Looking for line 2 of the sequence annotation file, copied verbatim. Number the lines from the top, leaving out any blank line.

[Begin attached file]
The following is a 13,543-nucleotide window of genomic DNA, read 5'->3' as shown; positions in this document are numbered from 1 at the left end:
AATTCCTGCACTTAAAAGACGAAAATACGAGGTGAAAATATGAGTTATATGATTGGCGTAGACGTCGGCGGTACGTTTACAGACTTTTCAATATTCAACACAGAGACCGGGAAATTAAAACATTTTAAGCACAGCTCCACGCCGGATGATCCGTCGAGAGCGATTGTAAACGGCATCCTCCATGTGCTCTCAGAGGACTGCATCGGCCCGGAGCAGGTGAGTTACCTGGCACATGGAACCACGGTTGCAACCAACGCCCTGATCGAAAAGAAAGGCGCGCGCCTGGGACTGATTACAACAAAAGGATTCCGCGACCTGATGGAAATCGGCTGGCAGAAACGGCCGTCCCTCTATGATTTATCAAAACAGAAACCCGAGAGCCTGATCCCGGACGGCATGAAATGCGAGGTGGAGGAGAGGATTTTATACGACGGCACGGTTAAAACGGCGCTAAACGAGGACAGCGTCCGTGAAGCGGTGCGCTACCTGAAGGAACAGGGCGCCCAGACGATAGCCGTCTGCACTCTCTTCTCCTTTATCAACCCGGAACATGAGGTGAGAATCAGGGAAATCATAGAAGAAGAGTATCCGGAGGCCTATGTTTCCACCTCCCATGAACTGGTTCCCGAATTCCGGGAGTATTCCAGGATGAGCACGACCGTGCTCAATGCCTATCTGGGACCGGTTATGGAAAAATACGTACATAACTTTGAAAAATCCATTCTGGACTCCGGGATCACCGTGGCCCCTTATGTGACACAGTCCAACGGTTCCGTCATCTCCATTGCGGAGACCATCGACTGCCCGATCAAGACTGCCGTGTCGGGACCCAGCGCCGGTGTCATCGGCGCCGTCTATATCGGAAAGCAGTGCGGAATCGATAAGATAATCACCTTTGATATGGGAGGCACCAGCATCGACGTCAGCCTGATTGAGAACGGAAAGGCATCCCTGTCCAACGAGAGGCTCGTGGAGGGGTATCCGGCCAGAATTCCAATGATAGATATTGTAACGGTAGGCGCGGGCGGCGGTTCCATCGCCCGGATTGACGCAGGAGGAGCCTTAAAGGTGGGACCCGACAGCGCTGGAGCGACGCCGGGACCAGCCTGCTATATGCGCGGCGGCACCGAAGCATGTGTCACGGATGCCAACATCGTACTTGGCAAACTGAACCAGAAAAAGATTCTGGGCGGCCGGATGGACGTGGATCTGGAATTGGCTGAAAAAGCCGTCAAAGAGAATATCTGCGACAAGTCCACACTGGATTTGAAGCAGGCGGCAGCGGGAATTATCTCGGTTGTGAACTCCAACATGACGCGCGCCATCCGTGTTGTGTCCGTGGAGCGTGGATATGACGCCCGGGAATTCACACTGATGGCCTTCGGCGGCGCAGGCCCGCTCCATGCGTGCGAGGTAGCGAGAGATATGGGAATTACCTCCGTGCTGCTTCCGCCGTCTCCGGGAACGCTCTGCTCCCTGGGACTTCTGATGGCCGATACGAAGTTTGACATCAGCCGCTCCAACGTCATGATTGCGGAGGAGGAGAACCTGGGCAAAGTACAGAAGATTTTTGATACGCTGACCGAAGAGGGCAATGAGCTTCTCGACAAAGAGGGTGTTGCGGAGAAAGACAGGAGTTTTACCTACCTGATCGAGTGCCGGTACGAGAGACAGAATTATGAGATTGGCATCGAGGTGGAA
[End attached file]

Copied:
AATTCCTGCACTTAAAAGACGAAAATACGAGGTGAAAATATGAGTTATATGATTGGCGTAGACGTCGGCGGTACGTTTACAGACTTTTCAATATTCAACACAGAGACCGGGAAATTAAAACATTTTAAGCACAGCTCCACGCCGGATGATCCGTCGAGAGCGATTGTAAACGGCATCCTCCATGTGCTCTCAGAGGACTGCATCGGCCCGGAGCAGGTGAGTTACCTGGCACATGGAACCACGGTTGCAACCAACGCCCTGATCGAAAAGAAAGGCGCGCGCCTGGGACTGATTACAACAAAAGGATTCCGCGACCTGATGGAAATCGGCTGGCAGAAACGGCCGTCCCTCTATGATTTATCAAAACAGAAACCCGAGAGCCTGATCCCGGACGGCATGAAATGCGAGGTGGAGGAGAGGATTTTATACGACGGCACGGTTAAAACGGCGCTAAACGAGGACAGCGTCCGTGAAGCGGTGCGCTACCTGAAGGAACAGGGCGCCCAGACGATAGCCGTCTGCACTCTCTTCTCCTTTATCAACCCGGAACATGAGGTGAGAATCAGGGAAATCATAGAAGAAGAGTATCCGGAGGCCTATGTTTCCACCTCCCATGAACTGGTTCCCGAATTCCGGGAGTATTCCAGGATGAGCACGACCGTGCTCAATGCCTATCTGGGACCGGTTATGGAAAAATACGTACATAACTTTGAAAAATCCATTCTGGACTCCGGGATCACCGTGGCCCCTTATGTGACACAGTCCAACGGTTCCGTCATCTCCATTGCGGAGACCATCGACTGCCCGATCAAGACTGCCGTGTCGGGACCCAGCGCCGGTGTCATCGGCGCCGTCTATATCGGAAAGCAGTGCGGAATCGATAAGATAATCACCTTTGATATGGGAGGCACCAGCATCGACGTCAGCCTGATTGAGAACGGAAAGGCATCCCTGTCCAACGAGAGGCTCGTGGAGGGGTATCCGGCCAGAATTCCAATGATAGATATTGTAACGGTAGGCGCGGGCGGCGGTTCCATCGCCCGGATTGACGCAGGAGGAGCCTTAAAGGTGGGACCCGACAGCGCTGGAGCGACGCCGGGACCAGCCTGCTATATGCGCGGCGGCACCGAAGCATGTGTCACGGATGCCAACATCGTACTTGGCAAACTGAACCAGAAAAAGATTCTGGGCGGCCGGATGGACGTGGATCTGGAATTGGCTGAAAAAGCCGTCAAAGAGAATATCTGCGACAAGTCCACACTGGATTTGAAGCAGGCGGCAGCGGGAATTATCTCGGTTGTGAACTCCAACATGACGCGCGCCATCCGTGTTGTGTCCGTGGAGCGTGGATATGACGCCCGGGAATTCACACTGATGGCCTTCGGCGGCGCAGGCCCGCTCCATGCGTGCGAGGTAGCGAGAGATATGGGAATTACCTCCGTGCTGCTTCCGCCGTCTCCGGGAACGCTCTGCTCCCTGGGACTTCTGATGGCCGATACGAAGTTTGACATCAGCCGCTCCAACGTCATGATTGCGGAGGAGGAGAACCTGGGCAAAGTACAGAAGATTTTTGATACGCTGACCGAAGAGGGCAATGAGCTTCTCGACAAAGAGGGTGTTGCGGAGAAAGACAGGAGTTTTACCTACCTGATCGAGTGCCGGTACGAGAGACAGAATTATGAGATTGGCATCGAGGTGGAA